One Long Panel of Stones – Chapter 22

I sleep a restless sleep. I spend the entire night hoping my waking dream will bring the pieces of this puzzle together, like it does in every book I’ve ever read. When the sun finally creeps up, I realize it’s not going to happen.

I sit at the foot of the bed, staring at the puzzle pieces again. I feel nothing. This isn’t how it’s supposed to work. I’m supposed to have some uncanny realization about the nature of the mystery. The picture is supposed to reveal itself as a eureka moment. It’s supposed to happen to me just moments after everyone else figures it out. Before people start shouting at the TV or cursing the book in their hand. Why can’t I figure this out? Why am I here. Why am I doing this and what am I supposed to do with any of this experience?

Someone’s knocking softly at the door. So softly I can barely tell the difference between the beating of my heart and the knock. That’s a Gus knock if I ever heard one.

I open the door and find him, sheepish and broken looking. “Sorry it’s so early,” he says, “I couldn’t sleep.”

“It’s okay, I couldn’t either. Should we get some not-really-a-continental breakfast?”

“That sounds great.”

Floppy pancakes and burnt coffee, despite itself, can set you right in certain circumstances. As Gus cracks the aluminum foil tab off a can of orange juice, his eyes take on a eureka glare.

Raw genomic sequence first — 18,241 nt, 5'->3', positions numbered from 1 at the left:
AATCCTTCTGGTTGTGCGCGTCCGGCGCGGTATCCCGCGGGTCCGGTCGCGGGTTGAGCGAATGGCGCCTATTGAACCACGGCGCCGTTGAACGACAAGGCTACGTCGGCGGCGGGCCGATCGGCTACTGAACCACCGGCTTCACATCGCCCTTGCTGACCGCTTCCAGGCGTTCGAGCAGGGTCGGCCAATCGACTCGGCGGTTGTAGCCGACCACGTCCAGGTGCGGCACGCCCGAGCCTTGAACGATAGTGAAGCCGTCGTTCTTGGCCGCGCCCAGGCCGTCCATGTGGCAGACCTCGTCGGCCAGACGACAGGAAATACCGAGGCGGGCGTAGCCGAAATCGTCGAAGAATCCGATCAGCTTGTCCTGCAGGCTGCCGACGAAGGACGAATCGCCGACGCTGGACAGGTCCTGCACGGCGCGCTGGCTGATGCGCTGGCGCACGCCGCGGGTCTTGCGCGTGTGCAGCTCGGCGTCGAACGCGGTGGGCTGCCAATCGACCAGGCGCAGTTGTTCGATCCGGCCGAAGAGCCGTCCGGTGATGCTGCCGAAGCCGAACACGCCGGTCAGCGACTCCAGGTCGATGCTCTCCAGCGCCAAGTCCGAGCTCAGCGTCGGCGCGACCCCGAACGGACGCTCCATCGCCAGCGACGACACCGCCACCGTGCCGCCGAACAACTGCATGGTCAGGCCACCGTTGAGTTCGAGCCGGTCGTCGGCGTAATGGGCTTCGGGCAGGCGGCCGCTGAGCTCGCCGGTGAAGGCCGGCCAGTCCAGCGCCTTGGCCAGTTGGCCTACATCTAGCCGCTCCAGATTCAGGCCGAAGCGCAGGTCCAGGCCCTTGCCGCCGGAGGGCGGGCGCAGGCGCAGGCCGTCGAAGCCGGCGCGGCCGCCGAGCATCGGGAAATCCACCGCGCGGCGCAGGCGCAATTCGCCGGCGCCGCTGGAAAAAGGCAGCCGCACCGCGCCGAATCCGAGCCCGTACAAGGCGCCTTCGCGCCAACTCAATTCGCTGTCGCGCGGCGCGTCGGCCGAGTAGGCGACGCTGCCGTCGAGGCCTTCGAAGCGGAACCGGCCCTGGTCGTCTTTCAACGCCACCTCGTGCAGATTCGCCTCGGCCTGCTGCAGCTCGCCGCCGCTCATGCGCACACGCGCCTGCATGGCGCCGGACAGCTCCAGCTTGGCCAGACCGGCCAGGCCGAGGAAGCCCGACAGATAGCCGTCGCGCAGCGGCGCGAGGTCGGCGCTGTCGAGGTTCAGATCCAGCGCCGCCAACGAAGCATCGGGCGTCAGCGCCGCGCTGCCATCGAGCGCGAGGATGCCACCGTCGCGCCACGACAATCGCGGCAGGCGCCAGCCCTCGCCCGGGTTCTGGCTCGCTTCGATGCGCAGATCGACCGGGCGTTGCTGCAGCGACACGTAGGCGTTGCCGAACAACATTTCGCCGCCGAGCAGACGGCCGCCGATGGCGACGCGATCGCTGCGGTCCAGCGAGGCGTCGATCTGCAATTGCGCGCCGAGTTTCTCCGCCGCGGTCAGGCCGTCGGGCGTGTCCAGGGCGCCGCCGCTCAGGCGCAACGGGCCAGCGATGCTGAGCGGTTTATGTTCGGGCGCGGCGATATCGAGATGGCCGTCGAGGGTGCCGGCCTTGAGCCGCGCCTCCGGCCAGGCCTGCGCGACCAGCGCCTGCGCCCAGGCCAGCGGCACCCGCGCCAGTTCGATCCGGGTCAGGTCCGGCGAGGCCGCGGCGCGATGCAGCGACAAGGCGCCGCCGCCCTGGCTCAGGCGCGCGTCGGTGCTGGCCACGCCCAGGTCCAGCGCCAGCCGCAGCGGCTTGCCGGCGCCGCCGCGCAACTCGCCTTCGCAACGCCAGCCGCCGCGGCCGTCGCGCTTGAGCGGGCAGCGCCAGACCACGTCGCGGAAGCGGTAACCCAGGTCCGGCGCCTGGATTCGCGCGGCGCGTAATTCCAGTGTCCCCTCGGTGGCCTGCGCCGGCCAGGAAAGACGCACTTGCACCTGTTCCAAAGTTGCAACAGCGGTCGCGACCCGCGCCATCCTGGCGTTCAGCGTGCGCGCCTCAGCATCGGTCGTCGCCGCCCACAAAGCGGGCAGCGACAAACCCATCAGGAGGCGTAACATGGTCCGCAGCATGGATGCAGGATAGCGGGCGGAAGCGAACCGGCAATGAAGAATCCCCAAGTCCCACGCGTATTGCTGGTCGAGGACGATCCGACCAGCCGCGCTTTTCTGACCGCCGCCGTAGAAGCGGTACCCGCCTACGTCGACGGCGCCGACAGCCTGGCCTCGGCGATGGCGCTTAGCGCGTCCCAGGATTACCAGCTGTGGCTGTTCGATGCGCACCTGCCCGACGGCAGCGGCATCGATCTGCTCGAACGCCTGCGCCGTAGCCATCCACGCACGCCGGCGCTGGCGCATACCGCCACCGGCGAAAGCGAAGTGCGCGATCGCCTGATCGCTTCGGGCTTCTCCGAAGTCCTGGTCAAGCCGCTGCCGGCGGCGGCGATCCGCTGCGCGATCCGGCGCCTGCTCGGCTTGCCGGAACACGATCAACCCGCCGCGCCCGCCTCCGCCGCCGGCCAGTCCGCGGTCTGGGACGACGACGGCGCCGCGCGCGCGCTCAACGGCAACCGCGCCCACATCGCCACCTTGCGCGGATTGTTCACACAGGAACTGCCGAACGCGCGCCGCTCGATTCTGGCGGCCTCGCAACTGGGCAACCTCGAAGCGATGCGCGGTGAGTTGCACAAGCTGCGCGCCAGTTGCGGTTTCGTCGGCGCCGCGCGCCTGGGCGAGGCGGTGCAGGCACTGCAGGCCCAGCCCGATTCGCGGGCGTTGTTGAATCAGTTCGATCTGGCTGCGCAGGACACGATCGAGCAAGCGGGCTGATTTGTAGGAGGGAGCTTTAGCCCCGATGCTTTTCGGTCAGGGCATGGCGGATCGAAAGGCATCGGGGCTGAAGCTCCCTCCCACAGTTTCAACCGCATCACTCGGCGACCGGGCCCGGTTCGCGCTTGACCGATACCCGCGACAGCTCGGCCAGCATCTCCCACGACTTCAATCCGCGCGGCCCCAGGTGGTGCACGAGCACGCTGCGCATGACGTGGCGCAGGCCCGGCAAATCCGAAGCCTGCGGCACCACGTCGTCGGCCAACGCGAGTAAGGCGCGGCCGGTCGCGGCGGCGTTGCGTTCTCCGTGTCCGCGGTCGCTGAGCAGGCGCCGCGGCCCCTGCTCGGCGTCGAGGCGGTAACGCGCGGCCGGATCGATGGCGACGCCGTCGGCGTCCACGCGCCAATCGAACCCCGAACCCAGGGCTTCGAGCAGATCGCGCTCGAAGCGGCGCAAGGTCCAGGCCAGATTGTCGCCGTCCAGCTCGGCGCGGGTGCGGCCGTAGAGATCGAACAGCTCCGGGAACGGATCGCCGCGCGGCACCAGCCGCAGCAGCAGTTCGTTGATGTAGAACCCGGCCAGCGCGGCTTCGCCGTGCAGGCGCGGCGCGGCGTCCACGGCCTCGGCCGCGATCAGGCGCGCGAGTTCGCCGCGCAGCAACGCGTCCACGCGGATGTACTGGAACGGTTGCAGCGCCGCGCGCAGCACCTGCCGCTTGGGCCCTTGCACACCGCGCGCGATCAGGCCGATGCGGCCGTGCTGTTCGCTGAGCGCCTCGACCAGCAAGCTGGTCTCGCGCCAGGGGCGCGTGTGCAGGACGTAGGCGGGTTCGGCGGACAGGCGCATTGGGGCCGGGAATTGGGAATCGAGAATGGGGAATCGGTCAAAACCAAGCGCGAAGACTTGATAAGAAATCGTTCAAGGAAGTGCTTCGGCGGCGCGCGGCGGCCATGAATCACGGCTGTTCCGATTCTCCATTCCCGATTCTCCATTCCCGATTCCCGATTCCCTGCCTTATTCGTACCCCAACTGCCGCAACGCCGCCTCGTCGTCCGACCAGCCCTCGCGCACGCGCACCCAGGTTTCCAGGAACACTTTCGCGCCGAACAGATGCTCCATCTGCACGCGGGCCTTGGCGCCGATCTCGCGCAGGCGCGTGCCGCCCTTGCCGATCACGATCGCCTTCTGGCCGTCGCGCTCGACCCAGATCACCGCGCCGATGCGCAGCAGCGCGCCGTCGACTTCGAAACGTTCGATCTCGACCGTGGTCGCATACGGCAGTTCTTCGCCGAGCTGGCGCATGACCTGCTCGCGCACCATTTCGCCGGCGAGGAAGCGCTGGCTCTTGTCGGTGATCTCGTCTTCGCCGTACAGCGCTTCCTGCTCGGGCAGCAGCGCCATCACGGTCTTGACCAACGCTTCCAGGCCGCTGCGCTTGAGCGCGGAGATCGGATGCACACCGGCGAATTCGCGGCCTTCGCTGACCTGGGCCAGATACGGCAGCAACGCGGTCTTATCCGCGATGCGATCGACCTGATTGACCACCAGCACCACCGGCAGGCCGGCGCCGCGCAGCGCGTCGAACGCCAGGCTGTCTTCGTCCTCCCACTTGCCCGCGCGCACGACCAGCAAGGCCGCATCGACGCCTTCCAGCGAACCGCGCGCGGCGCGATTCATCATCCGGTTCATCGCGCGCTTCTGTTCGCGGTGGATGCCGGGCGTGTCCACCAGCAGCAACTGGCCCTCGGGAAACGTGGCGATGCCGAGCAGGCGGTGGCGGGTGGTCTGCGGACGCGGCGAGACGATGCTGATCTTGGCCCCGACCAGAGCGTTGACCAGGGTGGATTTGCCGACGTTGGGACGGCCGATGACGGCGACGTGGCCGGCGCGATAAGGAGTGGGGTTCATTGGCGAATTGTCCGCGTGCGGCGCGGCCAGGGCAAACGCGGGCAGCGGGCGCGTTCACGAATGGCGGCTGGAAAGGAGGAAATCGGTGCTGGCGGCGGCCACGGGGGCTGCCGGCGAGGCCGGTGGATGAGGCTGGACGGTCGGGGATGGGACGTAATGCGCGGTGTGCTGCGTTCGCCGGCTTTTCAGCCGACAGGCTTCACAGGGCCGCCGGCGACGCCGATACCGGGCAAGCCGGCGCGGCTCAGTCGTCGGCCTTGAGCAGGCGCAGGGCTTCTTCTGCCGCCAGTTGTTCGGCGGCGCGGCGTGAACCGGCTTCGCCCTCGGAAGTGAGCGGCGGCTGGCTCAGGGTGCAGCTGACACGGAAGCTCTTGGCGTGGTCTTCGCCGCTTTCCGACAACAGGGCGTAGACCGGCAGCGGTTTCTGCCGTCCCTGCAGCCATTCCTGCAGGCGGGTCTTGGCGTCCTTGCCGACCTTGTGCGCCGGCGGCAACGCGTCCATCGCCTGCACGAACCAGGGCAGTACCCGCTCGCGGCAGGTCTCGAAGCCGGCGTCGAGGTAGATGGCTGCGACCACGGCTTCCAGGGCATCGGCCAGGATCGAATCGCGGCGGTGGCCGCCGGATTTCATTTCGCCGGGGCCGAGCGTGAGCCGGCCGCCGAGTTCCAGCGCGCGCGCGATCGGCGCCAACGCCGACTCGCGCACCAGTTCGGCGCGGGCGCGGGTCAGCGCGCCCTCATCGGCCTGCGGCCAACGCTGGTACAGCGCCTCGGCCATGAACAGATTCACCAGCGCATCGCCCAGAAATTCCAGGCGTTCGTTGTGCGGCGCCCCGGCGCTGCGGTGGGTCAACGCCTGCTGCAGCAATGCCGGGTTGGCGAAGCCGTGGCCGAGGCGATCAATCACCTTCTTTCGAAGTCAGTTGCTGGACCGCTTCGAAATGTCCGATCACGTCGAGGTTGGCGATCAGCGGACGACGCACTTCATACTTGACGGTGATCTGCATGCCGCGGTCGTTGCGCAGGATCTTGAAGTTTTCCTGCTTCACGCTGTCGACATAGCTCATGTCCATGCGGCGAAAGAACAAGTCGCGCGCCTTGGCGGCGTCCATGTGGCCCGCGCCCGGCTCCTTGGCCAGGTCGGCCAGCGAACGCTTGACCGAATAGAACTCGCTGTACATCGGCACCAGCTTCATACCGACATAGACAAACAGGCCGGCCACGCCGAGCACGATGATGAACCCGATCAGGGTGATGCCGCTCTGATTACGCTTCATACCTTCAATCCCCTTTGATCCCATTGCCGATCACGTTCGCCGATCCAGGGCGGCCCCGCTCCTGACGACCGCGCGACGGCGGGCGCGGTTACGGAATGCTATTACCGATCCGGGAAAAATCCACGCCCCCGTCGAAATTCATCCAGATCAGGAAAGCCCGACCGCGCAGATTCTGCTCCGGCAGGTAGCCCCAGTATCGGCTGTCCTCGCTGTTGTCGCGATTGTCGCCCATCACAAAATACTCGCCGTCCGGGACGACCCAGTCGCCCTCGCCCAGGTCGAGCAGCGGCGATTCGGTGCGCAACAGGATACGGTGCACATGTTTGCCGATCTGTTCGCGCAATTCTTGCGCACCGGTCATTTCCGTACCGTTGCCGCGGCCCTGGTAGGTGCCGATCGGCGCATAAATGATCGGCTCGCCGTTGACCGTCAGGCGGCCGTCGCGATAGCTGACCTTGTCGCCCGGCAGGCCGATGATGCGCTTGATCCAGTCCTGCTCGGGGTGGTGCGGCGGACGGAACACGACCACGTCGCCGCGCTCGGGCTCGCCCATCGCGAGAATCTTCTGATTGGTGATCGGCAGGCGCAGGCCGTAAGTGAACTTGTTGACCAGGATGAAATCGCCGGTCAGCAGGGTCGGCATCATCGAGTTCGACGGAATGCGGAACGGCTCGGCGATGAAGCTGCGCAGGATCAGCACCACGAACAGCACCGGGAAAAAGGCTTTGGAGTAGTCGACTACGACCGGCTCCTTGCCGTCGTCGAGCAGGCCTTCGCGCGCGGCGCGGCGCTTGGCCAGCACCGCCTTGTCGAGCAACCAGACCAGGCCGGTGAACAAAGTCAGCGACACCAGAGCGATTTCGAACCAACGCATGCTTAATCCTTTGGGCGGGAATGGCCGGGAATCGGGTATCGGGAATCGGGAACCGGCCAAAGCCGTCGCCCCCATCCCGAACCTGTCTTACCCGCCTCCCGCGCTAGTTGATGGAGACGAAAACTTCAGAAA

“Got something there?”

“Let’s go back to the original plan, before everything got so messy,” he says, “If we figure out what happened with the vault we can decide what to do with the rest of this nonsense,” Gus waves his arms around, signaling as though the entire cafeteria area is in on this conspiracy.

“That makes sense, but what else can we do? The museum has nothing and Alexis won’t talk with us.”

Gus deflates. We’ve been in over our heads for a long time, but we’re both really feeling it now. I go back to the adventure game playbook in my head because it’s all I have. What would I do in a game in this circumstance?

As I sip my burnt coffee, I realize this is the moment when you backtrack through the initial conversations, new clues in hand. With the right item, you can unlock new conversation tiers. I think back on what we’ve accumulated so far. The essay by Athanasius and the VHS tape seem like the most useful. Alexis seems like she’s holding the most back, but I also wonder if we can get more out of David Sexsmith. Something isn’t right to me about how he’s built his empire.

Gus is staring blankly at the table, a husk of the person he was just 36 hours ago. “We should talk to David again.” I say, “When we went there the first time, I wasn’t prepared for the conversation. And I don’t think he’s being totally honest with us about something.”

Gus looks me in the eye, his face seems to brighten, at least a little. “Sure,” he says, “I had a weird feeling too, but I couldn’t really put my finger on why. Do you think he’s hiding something?”

“I don’t know for sure, but I think he knows more about the vault then he let on, and I’m curious about where he really got his money from.”

Gus stands, knocking into the table and causing the breakfast plates to clatter. The few people awake this early look over at us for a second before going back to eating. I hold back a laugh. He is, even in the most serious of moments, his typical clumsy self.